Rent aid program covering the bulk of Nebraska hits a snag as it sunsets
OMAHA — Tanya Gifford of Lift Up Sarpy County was thrilled this summer to learn that her nonprofit was awarded $1 million to help ward off homelessness in a community still pained by the pandemic.
But her cheer, and that of about 50 other nonprofits across Nebraska, was short-lived.
State officials informed the bunch last week that a cumulative $15.5 million in awards once headed to their agencies for housing stability programs would not arrive after all.
Amid confusion over deadlines, the state must now return the would-be funds for Lift Up Sarpy and others to the U.S. Treasury.
“We’re disappointed,” said Gifford. “The million-dollar grant was huge for us. We are losing the potential to help so many families.”
She views the loss as the latest blow in the often-contentious saga of the federal Emergency Rental Assistance Program that Gov. Pete Ricketts’ administration has managed for all but two of Nebraska’s 93 counties.
A crescendo in controversy came earlier this year when Ricketts rejected a second round of the emergency rent aid, despite the Legislature’s attempt to force him to accept the $120 million. The federal government had set that money aside for struggling renters in the state’s 91 smaller and rural counties.
Ricketts maintained that the worst of the COVID storm was over and that Nebraska should guard against becoming a “welfare state.”
Lawmakers could not muster enough votes to override the governor’s veto.
By then, the Ricketts administration had already accepted and started to disburse the first round of ERAP, though at a slow pace.
(Douglas and Lancaster Counties, as well as the Cities of Omaha and Lincoln, apply for and oversee their own streams of ERAP funding, separately from the state program.)
Of the state’s first round of $158 million for the 91 counties, the Ricketts administration ended up shifting about $97 million, largely to Omaha and Lincoln, saying the state’s larger urban metropolitan communities had greater demand.
Fund distribution update
As of this week, according to the Governor’s Office, the state rental aid program:
* Distributed a total of about $26 million to eligible renters or their landlords in the state’s 91 smaller counties.
* Paid about $10.4 million to Deloitte, an audit and risk management consulting firm, for administrative support related to the program.
* Had about $20 million remaining.
It was from the unspent $20 million that the $15.5 million for housing stability services was to come. Possible uses, the Nebraska Department of Health and Human Services told community agencies vying for the funds, excluded direct rent aid but allowed a range from eviction diversion programs to housing-related services for survivors of domestic abuse.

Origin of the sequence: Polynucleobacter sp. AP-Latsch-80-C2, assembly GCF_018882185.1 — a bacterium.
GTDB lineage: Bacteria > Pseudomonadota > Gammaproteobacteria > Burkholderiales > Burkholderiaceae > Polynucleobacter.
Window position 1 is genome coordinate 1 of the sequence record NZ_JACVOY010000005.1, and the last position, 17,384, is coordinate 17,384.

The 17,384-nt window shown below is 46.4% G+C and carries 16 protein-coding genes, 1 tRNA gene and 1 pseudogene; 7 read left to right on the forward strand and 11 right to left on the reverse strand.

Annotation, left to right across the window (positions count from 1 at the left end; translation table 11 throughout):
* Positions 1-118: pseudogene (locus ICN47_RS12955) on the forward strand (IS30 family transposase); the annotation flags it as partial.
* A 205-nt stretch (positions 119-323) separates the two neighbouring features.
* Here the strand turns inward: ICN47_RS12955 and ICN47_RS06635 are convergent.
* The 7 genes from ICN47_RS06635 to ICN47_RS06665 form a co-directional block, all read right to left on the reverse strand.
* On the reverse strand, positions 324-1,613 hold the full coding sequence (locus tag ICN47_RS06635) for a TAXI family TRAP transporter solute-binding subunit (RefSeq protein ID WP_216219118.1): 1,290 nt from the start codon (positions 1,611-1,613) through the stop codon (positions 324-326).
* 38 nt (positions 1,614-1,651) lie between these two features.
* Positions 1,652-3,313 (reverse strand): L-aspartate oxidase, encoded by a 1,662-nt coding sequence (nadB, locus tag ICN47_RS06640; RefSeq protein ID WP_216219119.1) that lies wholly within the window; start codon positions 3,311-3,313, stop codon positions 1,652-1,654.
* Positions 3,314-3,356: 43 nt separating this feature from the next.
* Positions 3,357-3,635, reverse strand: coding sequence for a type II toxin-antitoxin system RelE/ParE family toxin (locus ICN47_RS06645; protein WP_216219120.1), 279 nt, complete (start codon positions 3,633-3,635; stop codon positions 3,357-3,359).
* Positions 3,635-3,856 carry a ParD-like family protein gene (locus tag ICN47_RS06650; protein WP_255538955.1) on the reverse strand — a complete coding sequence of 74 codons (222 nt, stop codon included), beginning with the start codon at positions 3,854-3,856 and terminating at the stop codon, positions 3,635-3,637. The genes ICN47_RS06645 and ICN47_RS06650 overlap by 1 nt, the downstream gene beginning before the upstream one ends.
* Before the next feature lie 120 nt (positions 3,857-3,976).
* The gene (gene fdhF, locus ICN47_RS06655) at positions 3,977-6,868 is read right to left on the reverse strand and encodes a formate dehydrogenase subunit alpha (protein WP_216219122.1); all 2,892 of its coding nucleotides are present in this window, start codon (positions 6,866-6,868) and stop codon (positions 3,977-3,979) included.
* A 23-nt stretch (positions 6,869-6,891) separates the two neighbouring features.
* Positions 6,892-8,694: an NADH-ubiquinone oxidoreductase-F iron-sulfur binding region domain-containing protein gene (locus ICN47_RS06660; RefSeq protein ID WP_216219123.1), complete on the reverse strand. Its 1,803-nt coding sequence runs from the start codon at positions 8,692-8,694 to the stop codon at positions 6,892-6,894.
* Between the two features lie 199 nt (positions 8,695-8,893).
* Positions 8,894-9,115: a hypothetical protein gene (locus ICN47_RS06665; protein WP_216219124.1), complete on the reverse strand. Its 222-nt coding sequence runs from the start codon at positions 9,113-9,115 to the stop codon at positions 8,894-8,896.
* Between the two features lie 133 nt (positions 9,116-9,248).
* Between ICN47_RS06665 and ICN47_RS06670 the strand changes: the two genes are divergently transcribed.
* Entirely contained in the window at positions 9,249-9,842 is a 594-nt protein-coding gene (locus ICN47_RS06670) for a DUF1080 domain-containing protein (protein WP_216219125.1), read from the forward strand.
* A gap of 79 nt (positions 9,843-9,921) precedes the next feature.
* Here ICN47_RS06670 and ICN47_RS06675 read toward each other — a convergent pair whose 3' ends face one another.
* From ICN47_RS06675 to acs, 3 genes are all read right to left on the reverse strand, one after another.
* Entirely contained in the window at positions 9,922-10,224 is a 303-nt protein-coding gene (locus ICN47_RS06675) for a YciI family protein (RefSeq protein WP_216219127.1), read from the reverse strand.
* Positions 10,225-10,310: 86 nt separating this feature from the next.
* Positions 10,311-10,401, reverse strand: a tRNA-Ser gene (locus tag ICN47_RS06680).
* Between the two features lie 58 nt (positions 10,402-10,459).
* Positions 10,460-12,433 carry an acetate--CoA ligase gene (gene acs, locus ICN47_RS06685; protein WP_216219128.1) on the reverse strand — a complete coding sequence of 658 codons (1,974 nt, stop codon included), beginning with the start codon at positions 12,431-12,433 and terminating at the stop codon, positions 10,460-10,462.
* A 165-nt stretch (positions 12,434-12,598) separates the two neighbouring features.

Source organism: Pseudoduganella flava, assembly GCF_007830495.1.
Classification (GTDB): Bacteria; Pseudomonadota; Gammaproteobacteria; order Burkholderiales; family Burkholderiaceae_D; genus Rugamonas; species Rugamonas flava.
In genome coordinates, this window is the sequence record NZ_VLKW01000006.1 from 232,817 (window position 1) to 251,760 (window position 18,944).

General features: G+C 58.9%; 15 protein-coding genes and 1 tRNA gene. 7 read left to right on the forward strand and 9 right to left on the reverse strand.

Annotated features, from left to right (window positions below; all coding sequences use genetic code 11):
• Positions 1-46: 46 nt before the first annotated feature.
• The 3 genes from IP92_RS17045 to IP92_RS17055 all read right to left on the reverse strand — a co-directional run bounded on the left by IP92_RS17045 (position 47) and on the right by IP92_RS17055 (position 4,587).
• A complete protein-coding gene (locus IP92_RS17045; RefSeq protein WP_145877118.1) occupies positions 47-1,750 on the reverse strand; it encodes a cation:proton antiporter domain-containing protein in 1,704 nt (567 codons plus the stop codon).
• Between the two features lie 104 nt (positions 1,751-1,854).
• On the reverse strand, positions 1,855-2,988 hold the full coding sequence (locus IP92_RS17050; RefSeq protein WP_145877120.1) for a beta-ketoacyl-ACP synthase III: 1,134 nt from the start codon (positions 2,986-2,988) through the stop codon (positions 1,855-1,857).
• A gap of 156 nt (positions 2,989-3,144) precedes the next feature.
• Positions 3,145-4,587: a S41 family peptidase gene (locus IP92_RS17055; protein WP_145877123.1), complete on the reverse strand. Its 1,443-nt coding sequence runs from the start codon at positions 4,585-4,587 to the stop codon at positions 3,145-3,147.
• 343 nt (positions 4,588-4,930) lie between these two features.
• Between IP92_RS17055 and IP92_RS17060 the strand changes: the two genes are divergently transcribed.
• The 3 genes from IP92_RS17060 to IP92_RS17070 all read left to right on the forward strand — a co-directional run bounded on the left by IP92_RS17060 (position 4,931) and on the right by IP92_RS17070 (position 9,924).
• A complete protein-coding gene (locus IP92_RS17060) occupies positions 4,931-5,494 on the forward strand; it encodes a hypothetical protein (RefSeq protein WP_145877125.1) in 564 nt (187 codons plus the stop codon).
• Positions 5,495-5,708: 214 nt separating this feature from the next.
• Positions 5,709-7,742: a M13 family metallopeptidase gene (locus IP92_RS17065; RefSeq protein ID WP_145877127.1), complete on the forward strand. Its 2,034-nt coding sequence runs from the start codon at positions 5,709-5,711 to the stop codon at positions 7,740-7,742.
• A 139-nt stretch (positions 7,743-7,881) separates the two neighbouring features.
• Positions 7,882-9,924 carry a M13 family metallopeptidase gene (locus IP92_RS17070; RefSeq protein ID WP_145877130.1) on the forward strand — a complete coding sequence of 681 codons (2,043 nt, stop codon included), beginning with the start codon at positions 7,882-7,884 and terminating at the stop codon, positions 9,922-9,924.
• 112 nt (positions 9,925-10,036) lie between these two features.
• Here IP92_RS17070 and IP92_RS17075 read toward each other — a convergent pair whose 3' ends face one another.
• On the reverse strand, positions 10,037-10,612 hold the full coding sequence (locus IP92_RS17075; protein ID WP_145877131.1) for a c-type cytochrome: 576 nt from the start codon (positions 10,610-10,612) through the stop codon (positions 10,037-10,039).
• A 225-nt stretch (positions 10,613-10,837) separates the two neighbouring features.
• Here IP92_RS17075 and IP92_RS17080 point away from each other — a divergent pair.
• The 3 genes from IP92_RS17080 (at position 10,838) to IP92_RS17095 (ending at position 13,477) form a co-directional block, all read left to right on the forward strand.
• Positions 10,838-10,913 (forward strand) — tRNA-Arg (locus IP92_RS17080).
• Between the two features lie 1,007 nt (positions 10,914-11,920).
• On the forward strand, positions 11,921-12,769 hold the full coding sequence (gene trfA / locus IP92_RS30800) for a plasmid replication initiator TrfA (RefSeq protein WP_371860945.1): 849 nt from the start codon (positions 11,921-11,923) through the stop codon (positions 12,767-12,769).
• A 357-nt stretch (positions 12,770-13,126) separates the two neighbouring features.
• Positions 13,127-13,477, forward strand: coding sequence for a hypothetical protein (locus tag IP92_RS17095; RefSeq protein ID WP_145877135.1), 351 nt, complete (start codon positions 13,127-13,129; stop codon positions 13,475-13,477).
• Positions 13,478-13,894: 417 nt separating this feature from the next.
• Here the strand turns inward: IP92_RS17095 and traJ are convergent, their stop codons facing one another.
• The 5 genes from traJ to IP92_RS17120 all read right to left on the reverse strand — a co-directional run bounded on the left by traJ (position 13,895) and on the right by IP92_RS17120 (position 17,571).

After initially contacting the selected organizations in mid-August to tell them they would receive a portion of the funding, state officials last week held a virtual meeting and informed them the money instead had to be returned to the federal Treasury.
Aides to the governor blamed confusion on “late” guidance shifts by the Treasury that required the state program not only to assign — but actually to spend — all of the first funding round by Sept. 30, 2022.
Use it or lose it
“These late changes will eliminate the ability for the State to enter into $15.5 million in contractual obligations with housing stability providers,” Ricketts spokeswoman Alex Reuss told the Nebraska Examiner.
Furthermore, she said, qualified renters and landlords who had applied and essentially were pre-approved for emergency rent and utility aid through December would not get that aid beyond Sept. 30.
There is a simple solution to the problem — there always has been.
Nebraska Budget Administrator Lee Will had reached out to Treasury officials to try and remedy the situation. But a letter from the federal agency’s Chief Recovery Officer, Jacob Leibenluft, laid out a chronology of guidance and correspondence that suggests the state should not have been surprised by the Sept. 30 use-it-or-lose-it deadline.
Leibenluft, in the letter to Will, offered what several Nebraska housing nonprofits view as a solution. He said the state could still accept part of the second round of rental aid, which the governor for months has resisted.
“The State of Nebraska could readily take action to avoid any harm to renters or landlords that could arise,” Liebenluft said. Instead of the full $120 million, though, a lesser $48 million now would be available in that second round.
“Treasury stands ready to provide the State of Nebraska up to $48 million in available award funds … to fund the prospective rent and additional housing stability services,” Leibenluft said.
To that, the governor’s spokesperson reiterated Ricketts’ earlier stance.
The matter “was discussed and debated extensively during the legislative session,” Reuss said. ”The state will not be seeking the second round of funding.”
Carolyn Pospisil of Housing Foundation for Sarpy County is frustrated by the circumstances.
The agency she directs had planned to use a $230,000 grant to reconnect with about 900 people that her agency knows had tapped emergency rent aid.